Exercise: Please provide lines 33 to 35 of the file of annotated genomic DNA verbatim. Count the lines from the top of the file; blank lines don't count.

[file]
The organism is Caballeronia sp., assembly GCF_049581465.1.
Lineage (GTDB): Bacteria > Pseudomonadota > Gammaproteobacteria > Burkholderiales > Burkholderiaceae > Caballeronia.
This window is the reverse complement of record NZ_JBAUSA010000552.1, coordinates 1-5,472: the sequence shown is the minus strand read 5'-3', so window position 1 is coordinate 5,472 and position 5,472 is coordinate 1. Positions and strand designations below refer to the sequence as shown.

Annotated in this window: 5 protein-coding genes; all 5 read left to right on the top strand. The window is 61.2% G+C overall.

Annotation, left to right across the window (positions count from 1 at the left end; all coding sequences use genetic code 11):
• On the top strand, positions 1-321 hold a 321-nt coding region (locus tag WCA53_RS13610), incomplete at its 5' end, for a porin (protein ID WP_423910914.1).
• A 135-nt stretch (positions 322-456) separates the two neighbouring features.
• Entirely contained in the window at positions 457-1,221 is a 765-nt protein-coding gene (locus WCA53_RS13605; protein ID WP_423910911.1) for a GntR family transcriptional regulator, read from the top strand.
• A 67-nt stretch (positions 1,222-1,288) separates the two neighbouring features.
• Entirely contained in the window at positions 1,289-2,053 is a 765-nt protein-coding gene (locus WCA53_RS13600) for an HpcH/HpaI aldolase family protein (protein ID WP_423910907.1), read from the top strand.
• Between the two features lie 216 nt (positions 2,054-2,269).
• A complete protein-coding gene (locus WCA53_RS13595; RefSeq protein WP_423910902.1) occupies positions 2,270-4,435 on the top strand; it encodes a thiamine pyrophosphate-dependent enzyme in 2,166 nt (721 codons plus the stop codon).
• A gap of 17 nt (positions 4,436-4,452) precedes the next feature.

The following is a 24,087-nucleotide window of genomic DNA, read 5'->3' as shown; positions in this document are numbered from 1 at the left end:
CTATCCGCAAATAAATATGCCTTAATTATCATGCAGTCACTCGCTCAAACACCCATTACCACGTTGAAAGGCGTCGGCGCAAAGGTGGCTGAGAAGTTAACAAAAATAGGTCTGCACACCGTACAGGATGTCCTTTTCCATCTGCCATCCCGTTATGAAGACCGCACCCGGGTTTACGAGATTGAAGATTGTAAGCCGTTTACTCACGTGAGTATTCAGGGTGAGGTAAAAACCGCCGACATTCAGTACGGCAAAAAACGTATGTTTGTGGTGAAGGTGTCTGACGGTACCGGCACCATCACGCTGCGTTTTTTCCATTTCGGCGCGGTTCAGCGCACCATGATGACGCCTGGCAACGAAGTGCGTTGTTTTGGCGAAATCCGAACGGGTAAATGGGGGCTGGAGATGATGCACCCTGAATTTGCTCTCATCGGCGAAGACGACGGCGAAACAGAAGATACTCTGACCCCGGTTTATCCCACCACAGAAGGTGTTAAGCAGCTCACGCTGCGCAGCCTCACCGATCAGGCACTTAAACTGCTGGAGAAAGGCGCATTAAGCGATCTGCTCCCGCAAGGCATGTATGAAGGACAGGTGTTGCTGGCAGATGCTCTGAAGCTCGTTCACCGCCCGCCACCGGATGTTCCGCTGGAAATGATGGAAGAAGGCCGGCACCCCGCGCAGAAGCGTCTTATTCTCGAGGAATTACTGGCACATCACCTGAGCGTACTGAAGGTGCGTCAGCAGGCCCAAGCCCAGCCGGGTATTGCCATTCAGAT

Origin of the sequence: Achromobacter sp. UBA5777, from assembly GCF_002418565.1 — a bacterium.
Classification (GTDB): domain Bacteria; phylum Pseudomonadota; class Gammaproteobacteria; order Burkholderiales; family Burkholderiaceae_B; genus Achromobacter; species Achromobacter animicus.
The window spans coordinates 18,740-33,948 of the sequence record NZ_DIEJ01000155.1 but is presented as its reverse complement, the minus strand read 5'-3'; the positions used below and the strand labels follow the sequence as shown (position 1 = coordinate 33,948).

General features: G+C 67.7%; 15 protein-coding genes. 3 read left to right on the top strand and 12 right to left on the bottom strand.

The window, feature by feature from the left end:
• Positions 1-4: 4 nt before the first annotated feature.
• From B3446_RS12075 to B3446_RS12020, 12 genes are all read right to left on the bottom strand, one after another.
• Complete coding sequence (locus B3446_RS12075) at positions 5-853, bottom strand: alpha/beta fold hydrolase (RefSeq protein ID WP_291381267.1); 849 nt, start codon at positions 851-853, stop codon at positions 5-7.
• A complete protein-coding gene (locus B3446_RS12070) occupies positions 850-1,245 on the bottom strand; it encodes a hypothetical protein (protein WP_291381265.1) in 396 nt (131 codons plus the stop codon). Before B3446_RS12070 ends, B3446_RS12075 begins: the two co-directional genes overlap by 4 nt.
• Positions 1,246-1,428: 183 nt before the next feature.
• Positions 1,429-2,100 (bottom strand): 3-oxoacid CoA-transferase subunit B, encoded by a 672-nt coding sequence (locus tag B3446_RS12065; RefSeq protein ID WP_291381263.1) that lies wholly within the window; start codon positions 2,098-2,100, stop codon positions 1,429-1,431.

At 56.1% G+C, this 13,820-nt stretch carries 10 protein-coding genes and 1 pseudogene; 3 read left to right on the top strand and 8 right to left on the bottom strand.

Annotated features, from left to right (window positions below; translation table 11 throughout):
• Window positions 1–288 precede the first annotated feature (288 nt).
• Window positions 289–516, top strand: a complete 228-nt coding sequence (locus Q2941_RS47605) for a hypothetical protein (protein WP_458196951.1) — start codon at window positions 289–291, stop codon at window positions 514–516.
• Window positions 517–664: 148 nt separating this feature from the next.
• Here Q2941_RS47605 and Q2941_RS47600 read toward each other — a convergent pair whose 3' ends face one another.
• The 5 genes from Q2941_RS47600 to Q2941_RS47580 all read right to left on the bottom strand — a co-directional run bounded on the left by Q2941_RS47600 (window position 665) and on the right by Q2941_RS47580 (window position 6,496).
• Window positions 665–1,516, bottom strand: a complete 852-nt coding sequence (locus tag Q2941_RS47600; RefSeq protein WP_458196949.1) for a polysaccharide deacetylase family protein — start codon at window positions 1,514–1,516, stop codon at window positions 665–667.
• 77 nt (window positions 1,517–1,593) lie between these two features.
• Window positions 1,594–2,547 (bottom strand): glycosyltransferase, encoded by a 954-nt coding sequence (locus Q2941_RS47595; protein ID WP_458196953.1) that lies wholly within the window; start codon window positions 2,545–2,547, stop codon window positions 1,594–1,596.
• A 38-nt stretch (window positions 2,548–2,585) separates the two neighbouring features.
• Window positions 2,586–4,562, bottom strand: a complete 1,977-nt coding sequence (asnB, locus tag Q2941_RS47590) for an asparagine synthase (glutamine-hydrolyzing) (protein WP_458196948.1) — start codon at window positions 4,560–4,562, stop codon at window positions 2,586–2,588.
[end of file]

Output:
• The 5 genes from Q2941_RS47600 to Q2941_RS47580 all read right to left on the bottom strand — a co-directional run bounded on the left by Q2941_RS47600 (window position 665) and on the right by Q2941_RS47580 (window position 6,496).
• Window positions 665–1,516, bottom strand: a complete 852-nt coding sequence (locus tag Q2941_RS47600; RefSeq protein WP_458196949.1) for a polysaccharide deacetylase family protein — start codon at window positions 1,514–1,516, stop codon at window positions 665–667.
• 77 nt (window positions 1,517–1,593) lie between these two features.